There was a problem, however. The Tout Wars constitution specifically states that the weekly deadline had passed. In fact, the trade and weekly FAAB deadlines are the same.

“All free agent bids and trade transactions must be communicated to the SWAT by 12:00am ET Mondays (midnight Sunday),” the rules state.

While the trade could still be executed, in effect the two players, Cespedes and Cole, would have to remain on their old teams for the next seven days.

Melnick appealed, noting that the SWAT for his league had allowed Monday trades to stand in the past.

However, there is a higher court. Four Tout leaders make up the leagues’ governing board, called the LLC. They backed the constitution and nullified the swap – for that week.

One of the LLC members, Peter Kreutzer, admitted that, “This rule may not have always been followed in the past, but these have been the rules for some time. Editorial note: I'm not sure why. It doesn't make sense to me, but that's a discussion for another time,” he concluded.

At that point, rather than wait a week for the trade to go into effect, Melnick called it off entirely. A bewildered Hertz still wanted to proceed.

Though Melnick’s decision was initially represented to me as being based on concern over potential injury during the upcoming seven days, there was more to it than that alone.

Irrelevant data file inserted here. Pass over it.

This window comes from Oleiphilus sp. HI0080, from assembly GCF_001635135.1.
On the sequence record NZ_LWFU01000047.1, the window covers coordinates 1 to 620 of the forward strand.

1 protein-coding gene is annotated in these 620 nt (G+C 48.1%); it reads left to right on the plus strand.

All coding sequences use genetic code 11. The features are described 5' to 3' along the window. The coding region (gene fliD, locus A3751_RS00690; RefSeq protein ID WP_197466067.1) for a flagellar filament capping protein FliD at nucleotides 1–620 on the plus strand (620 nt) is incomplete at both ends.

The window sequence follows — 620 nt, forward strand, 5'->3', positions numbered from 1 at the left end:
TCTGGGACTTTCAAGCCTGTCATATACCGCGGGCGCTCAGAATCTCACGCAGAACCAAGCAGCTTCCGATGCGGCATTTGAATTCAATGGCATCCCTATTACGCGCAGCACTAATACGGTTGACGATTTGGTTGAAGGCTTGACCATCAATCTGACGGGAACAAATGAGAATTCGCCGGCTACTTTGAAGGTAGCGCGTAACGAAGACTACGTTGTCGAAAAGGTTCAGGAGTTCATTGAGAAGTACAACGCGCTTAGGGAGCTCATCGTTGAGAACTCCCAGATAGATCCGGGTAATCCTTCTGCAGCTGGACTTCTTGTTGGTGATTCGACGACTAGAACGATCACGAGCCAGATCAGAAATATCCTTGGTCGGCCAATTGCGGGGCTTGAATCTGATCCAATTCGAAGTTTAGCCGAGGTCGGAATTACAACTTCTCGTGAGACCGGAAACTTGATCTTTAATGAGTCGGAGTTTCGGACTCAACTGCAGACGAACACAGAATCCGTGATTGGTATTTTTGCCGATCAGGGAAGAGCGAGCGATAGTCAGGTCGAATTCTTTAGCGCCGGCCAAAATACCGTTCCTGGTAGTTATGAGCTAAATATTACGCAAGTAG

“Never know what develops during week,” Melnick replied in shorthand. “Cespedes is who was requested so deal took 3 minutes to make. Also, since I’m only interested in K and wins, another 1 or 2 pitchers may emerge. Also have an offer for another pitcher who may be (a) Cole equal at a lesser price.”

After further discussion between Hertz and Melnick, the two decided to let the Cespedes-Cole deal stand, after all - unless there is an injury before Sunday, that is.

Interestingly, another trade - between Patrick Davitt and Cory Schwartz in the Tout Mixed Auction league - was pushed back last Monday for similar reasons.

Due to the attention on this rule, Kreutzer says he will work to change it during the offseason. He believes the weekly trade deadline should be either noon or the first game on Monday.

After thinking about this some more, I am not so sure, however. In re-reading the Tout rules further, I think I understand why the deadlines are as they are – at least in this specific case.

All players acquired for FAAB are required to spend a week on the active roster of the acquiring team. An immediate trade, such as with Cespedes, would nullify this.